Felix Auger-Aliassime On Making Memories, Italian Style | ATP Tour
Having first visited Italy as a kid, Felix Auger-Aliassime has a host of fond memories from time spent in the southern European nation.
Some of those have come on court — he lifted the first of three back-to-back ATP Tour titles in Florence in October — but the 22 year old’s most treasured experience in the country is something a little less recent.
“There are recent ones of course,” the Canadian told ATPTour.com at the season finale in Turin. “Winning in Florence, that was a great recent memory, but I think overall in my life, just the first time that I came. I was about 12 years old, coming to play tennis everywhere around Italy from Canada.
“It was just crazy. There were just so many good memories of being here with the other guys who played with me, friends that I was travelling with. We would play tournaments every night and have a gelato every night, and it was good times. You’re 11 or 12 years old and you’re just playing tennis and travelling in Italy. It’s special, so those are good memories.”
Auger-Aliassime has already added to his Italian successes this week in Turin, where he bounced back from an opening defeat to Casper Ruud by sealing his maiden Nitto ATP Finals victory on Tuesday against Rafael Nadal. The 22-year-old is relishing the opportunity to compete at the prestigious season finale for the first time.
“Well it’s really a dream come true, it’s special,” said Auger-Aliassime. “It just means that you’ve had a great year and that you are one of the best players in the world. For me, it’s really on the ‘to-do’ list, your goal list in life, and it’s one that in my career I for sure wanted.
“To be able to do that for the first time, it’s an amazing feeling, the accomplishment is great. It would of course be surreal to win it all, it would be fantastic, but just to have qualified already feels great.”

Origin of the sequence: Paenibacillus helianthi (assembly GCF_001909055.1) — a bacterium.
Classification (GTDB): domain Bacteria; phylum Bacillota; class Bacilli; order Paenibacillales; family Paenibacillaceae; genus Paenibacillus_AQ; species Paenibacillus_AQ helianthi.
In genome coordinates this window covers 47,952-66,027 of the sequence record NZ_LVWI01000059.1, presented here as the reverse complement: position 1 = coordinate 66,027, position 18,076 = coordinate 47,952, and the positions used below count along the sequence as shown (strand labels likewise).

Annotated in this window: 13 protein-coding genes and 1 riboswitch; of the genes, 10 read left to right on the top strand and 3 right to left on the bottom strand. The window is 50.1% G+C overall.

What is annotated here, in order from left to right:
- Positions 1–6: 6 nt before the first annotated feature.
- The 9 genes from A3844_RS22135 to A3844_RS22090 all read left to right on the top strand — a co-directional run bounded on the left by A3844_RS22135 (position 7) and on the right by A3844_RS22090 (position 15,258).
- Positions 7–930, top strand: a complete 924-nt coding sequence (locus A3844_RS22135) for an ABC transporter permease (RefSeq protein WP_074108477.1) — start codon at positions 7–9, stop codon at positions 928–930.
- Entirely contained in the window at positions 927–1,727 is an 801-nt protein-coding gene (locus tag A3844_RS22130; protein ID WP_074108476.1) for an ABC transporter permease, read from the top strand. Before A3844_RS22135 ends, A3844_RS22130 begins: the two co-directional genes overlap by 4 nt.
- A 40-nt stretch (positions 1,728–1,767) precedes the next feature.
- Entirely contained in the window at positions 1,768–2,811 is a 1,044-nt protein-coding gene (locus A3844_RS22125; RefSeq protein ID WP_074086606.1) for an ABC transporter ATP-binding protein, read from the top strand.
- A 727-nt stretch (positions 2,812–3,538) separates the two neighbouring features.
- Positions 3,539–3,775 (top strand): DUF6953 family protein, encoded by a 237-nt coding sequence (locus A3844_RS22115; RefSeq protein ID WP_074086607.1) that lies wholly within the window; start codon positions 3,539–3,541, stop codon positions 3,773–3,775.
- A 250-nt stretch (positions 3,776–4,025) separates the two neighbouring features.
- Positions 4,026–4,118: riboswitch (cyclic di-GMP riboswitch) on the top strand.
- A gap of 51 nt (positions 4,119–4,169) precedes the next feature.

The Canadian was delighted to seal his maiden win against his childhood idol Nadal, and he believes the stellar lineup at the Pala Alpitour is something that can help him raise his game further as he seeks to reach the semi-finals on tournament debut.
“It’s excitement, but it’s motivation as well,” said Auger-Aliassime, who plays Taylor Fritz on Thursday evening in his final Red Group match. “We kind of have a good mix of legends, with Rafa and Novak, and then all the others are [26 and under]. That’s also different… Not only are you playing legends, but you are playing great players of your time as well.”
So as he goes toe-to-toe with the best in the world this week in Turin, what off-court aspects of Italy appeal to the Canadian? Like his Nitto ATP Finals rivals Novak Djokovic and Casper Ruud, Auger-Aliassime has already visited the historic Colosseum in Rome, so he would opt for a trip to climb the active volcano Mount Vesuvius instead, if given a choice.
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The prospect of a visit to a top-division Italian football ground like the Olympic Grande Torino Stadium (the home of Torino F.C., which stands directly adjacent to the Pala Alpitour), also appeals to the Canadian, more so than going to watch the Italian Grand Prix at Monza. “[I would choose a] Serie A football match,” said Auger-Aliassime. “I think seeing the atmosphere would be something very unique, like a rivalry or something, that would be epic.”
When asked about the first things come to mind when he hears the word ‘Italy’, two things stand out for the four-time ATP Tour champion. “I think of great architecture and amazing food,” said Auger-Aliassime. “Probably pizza [is my favourite Italian food]. They have it good everywhere. It’s not the most sophisticated thing to eat, but it’s the one I love to eat the most.”
That love of pizza does not stretch to Pizza Marinara, a pizza made without cheese that is a speciality in Naples. “Probably cheese [is my favourite topping],” said the Canadian. “[I’m not a big fan of pizza without cheese.”
Yet when it comes to his own Italian cooking skills, the World No. 6 is more confident with a different local staple. “Any pasta [I cook] I would say is decent,” said Auger-Aliassime. “I think [my best Italian dish] would probably be pasta.”